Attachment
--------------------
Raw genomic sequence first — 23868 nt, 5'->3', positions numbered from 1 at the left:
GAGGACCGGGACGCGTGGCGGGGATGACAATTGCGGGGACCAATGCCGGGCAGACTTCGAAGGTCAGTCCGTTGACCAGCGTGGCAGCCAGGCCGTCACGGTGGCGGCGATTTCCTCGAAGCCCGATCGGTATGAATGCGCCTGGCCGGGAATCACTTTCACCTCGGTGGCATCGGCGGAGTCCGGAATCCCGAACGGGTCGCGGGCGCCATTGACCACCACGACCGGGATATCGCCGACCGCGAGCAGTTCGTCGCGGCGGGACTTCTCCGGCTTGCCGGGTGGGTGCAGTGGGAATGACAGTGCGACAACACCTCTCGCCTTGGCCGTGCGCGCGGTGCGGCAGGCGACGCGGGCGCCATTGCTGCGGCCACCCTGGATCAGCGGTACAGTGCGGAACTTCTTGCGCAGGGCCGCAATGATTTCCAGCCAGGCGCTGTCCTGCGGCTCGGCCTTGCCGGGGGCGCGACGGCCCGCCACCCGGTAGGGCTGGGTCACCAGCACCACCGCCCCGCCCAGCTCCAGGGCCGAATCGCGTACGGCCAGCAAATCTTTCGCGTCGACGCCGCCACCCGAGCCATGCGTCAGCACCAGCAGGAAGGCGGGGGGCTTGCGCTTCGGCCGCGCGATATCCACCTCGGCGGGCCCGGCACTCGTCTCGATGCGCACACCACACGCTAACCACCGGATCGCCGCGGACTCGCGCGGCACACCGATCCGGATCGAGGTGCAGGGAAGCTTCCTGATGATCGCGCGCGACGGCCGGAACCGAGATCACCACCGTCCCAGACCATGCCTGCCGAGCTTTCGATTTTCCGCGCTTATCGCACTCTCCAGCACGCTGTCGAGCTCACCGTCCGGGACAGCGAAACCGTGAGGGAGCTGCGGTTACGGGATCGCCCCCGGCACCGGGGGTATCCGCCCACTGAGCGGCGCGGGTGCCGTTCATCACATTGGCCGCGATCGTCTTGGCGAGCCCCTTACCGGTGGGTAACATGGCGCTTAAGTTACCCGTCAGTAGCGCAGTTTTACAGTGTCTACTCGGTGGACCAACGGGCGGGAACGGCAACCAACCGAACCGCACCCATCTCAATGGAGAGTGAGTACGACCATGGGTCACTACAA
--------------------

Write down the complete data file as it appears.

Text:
Raw genomic sequence first — 23868 nt, 5'->3', positions numbered from 1 at the left:
GAGGACCGGGACGCGTGGCGGGGATGACAATTGCGGGGACCAATGCCGGGCAGACTTCGAAGGTCAGTCCGTTGACCAGCGTGGCAGCCAGGCCGTCACGGTGGCGGCGATTTCCTCGAAGCCCGATCGGTATGAATGCGCCTGGCCGGGAATCACTTTCACCTCGGTGGCATCGGCGGAGTCCGGAATCCCGAACGGGTCGCGGGCGCCATTGACCACCACGACCGGGATATCGCCGACCGCGAGCAGTTCGTCGCGGCGGGACTTCTCCGGCTTGCCGGGTGGGTGCAGTGGGAATGACAGTGCGACAACACCTCTCGCCTTGGCCGTGCGCGCGGTGCGGCAGGCGACGCGGGCGCCATTGCTGCGGCCACCCTGGATCAGCGGTACAGTGCGGAACTTCTTGCGCAGGGCCGCAATGATTTCCAGCCAGGCGCTGTCCTGCGGCTCGGCCTTGCCGGGGGCGCGACGGCCCGCCACCCGGTAGGGCTGGGTCACCAGCACCACCGCCCCGCCCAGCTCCAGGGCCGAATCGCGTACGGCCAGCAAATCTTTCGCGTCGACGCCGCCACCCGAGCCATGCGTCAGCACCAGCAGGAAGGCGGGGGGCTTGCGCTTCGGCCGCGCGATATCCACCTCGGCGGGCCCGGCACTCGTCTCGATGCGCACACCACACGCTAACCACCGGATCGCCGCGGACTCGCGCGGCACACCGATCCGGATCGAGGTGCAGGGAAGCTTCCTGATGATCGCGCGCGACGGCCGGAACCGAGATCACCACCGTCCCAGACCATGCCTGCCGAGCTTTCGATTTTCCGCGCTTATCGCACTCTCCAGCACGCTGTCGAGCTCACCGTCCGGGACAGCGAAACCGTGAGGGAGCTGCGGTTACGGGATCGCCCCCGGCACCGGGGGTATCCGCCCACTGAGCGGCGCGGGTGCCGTTCATCACATTGGCCGCGATCGTCTTGGCGAGCCCCTTACCGGTGGGTAACATGGCGCTTAAGTTACCCGTCAGTAGCGCAGTTTTACAGTGTCTACTCGGTGGACCAACGGGCGGGAACGGCAACCAACCGAACCGCACCCATCTCAATGGAGAGTGAGTACGACCATGGGTCACTACAA